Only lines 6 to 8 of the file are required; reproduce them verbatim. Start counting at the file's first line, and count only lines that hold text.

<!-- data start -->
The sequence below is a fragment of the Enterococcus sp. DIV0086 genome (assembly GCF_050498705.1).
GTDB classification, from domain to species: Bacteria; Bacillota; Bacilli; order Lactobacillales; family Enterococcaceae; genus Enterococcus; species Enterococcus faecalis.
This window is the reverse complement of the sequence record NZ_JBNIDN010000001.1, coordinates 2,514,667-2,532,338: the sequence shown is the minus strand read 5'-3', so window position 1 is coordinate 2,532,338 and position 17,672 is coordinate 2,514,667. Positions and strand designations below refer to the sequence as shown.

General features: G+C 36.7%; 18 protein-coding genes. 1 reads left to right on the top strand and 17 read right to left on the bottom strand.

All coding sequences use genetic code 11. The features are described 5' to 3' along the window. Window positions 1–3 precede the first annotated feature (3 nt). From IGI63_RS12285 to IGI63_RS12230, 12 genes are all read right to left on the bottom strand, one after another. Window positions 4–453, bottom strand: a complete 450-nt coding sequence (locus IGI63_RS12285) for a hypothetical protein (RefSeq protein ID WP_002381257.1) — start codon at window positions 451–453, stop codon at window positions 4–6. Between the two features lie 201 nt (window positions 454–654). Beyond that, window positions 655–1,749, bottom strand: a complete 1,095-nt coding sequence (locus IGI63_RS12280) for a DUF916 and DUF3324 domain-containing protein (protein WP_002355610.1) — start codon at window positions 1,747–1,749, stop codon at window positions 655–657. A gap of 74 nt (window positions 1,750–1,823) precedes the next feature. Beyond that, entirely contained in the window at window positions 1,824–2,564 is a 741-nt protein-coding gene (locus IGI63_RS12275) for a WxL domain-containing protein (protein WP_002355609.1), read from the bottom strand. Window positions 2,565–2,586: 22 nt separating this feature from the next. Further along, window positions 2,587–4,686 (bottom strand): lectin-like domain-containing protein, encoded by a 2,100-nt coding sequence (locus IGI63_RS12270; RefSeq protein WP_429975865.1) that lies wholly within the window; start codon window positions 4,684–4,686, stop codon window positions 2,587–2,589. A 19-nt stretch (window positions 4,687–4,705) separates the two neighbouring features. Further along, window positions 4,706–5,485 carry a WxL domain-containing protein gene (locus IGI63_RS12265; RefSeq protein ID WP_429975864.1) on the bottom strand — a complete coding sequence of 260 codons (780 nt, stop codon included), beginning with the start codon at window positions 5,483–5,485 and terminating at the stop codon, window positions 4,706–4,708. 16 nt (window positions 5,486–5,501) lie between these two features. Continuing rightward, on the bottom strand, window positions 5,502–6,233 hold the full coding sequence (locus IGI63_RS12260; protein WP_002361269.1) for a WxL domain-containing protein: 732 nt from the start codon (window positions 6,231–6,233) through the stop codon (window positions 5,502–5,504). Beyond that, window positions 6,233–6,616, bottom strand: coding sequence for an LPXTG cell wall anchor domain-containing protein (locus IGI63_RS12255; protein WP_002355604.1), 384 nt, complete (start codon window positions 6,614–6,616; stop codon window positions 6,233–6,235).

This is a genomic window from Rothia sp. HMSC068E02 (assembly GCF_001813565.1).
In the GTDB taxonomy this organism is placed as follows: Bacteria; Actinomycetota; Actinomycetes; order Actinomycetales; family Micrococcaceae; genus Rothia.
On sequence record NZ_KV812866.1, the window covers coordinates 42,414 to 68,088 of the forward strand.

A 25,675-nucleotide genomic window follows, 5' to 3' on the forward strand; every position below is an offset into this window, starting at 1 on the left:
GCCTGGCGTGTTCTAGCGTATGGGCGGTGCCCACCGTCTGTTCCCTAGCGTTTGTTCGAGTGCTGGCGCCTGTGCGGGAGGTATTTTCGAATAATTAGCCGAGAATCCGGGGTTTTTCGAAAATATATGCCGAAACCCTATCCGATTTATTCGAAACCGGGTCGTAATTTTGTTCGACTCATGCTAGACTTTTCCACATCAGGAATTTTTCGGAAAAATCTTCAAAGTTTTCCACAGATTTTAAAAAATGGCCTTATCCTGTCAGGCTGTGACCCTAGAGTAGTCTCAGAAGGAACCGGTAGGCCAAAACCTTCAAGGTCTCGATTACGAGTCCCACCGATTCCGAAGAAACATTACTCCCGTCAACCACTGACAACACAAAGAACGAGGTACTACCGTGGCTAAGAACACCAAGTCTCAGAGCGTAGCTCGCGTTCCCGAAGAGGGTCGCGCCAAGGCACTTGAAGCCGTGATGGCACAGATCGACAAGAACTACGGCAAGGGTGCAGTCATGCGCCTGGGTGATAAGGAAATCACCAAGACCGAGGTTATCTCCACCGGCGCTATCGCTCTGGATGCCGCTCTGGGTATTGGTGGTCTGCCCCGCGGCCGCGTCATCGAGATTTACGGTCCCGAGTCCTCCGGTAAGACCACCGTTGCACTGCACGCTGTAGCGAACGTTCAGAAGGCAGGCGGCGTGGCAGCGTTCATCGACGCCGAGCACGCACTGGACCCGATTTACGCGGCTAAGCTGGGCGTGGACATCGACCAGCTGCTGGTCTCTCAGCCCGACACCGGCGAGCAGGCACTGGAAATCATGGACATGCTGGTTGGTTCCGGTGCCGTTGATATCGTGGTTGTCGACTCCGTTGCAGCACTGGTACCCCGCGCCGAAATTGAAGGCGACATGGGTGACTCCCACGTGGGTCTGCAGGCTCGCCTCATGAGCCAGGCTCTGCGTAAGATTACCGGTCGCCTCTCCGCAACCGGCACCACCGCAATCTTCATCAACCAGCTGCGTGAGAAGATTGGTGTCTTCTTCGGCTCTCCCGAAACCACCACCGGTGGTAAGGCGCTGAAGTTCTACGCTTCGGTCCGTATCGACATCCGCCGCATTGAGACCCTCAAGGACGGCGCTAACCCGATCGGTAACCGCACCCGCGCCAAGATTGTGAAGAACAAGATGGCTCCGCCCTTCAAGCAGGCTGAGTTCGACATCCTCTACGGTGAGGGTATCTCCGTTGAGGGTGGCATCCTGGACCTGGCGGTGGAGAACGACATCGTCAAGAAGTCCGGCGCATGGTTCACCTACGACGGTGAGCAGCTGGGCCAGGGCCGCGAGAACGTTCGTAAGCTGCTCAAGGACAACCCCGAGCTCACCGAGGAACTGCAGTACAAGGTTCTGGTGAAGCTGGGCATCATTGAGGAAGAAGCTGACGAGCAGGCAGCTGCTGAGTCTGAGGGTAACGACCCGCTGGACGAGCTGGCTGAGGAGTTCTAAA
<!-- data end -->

This is a genomic window from Rothia sp. HMSC068E02 (assembly GCF_001813565.1).
In the GTDB taxonomy this organism is placed as follows: Bacteria; Actinomycetota; Actinomycetes; order Actinomycetales; family Micrococcaceae; genus Rothia.
On sequence record NZ_KV812866.1, the window covers coordinates 42,414 to 68,088 of the forward strand.